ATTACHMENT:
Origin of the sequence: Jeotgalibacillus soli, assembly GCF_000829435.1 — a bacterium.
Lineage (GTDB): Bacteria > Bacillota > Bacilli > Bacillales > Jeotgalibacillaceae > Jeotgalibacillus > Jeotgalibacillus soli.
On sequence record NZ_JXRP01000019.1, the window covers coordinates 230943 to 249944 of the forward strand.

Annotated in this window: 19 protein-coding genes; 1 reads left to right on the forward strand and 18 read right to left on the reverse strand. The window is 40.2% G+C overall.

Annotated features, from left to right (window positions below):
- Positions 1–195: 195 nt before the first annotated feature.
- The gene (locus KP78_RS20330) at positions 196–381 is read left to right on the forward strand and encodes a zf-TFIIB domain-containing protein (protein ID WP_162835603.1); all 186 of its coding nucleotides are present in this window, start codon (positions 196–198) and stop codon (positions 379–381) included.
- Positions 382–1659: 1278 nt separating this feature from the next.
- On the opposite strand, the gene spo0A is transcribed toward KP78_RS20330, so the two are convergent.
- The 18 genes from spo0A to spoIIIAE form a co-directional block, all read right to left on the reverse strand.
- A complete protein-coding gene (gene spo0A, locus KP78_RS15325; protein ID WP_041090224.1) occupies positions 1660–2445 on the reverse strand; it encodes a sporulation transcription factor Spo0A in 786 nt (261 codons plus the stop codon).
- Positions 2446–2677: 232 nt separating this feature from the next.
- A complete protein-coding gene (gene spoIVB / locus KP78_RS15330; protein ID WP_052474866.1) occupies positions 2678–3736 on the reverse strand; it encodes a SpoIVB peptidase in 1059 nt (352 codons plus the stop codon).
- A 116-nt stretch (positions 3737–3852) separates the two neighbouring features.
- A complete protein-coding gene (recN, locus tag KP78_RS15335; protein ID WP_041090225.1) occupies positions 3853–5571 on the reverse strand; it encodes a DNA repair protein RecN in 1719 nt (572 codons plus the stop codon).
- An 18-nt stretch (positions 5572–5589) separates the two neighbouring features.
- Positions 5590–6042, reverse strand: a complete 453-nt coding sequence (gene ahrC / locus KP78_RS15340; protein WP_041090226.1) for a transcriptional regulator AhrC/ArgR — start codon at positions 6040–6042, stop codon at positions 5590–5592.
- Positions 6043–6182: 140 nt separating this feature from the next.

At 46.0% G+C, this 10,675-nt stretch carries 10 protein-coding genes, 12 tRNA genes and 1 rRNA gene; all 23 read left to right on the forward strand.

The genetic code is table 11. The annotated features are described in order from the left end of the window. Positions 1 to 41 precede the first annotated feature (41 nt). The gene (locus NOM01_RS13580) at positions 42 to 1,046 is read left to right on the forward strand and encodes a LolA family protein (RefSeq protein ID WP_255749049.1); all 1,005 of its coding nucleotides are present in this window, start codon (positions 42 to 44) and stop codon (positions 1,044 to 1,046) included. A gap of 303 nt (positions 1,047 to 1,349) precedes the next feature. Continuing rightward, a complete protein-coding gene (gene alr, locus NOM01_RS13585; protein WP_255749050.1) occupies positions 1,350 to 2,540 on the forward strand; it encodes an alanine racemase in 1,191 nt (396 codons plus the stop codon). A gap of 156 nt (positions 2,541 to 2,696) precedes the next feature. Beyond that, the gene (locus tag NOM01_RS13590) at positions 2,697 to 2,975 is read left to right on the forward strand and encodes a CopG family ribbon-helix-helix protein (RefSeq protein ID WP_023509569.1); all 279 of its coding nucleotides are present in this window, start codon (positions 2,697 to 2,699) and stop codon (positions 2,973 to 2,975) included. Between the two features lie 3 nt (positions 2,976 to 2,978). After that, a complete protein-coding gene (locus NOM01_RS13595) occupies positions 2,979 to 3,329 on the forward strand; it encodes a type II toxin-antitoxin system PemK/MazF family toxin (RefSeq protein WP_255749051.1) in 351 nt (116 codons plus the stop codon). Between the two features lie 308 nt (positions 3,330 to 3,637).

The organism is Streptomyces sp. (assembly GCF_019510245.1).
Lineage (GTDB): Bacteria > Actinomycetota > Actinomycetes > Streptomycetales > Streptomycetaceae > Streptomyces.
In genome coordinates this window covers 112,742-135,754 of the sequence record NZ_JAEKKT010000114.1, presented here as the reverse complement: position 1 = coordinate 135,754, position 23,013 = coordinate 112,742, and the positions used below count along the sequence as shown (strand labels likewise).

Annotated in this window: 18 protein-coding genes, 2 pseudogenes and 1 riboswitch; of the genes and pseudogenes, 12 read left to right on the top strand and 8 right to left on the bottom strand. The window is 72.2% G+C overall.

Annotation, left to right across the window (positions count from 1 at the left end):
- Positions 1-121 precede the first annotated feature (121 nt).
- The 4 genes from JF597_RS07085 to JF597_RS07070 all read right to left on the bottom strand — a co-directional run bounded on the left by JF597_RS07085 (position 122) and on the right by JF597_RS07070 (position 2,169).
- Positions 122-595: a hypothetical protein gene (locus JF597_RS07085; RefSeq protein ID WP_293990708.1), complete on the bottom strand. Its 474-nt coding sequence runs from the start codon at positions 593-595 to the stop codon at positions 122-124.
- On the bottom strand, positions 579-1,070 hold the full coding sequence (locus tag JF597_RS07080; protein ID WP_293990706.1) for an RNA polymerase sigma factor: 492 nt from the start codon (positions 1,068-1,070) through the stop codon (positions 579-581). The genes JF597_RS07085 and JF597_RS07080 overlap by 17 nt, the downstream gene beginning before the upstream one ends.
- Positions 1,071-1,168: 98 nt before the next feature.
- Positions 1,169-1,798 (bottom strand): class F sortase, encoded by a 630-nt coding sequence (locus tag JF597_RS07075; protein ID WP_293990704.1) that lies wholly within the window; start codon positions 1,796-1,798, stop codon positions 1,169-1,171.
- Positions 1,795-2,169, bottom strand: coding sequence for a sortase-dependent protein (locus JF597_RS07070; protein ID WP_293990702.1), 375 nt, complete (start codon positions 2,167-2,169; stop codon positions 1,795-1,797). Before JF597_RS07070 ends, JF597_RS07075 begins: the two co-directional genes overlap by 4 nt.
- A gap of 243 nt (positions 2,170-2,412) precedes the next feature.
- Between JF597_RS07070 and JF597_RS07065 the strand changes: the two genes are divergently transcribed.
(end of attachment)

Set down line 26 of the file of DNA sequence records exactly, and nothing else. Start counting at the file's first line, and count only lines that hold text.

- Positions 1-121 precede the first annotated feature (121 nt).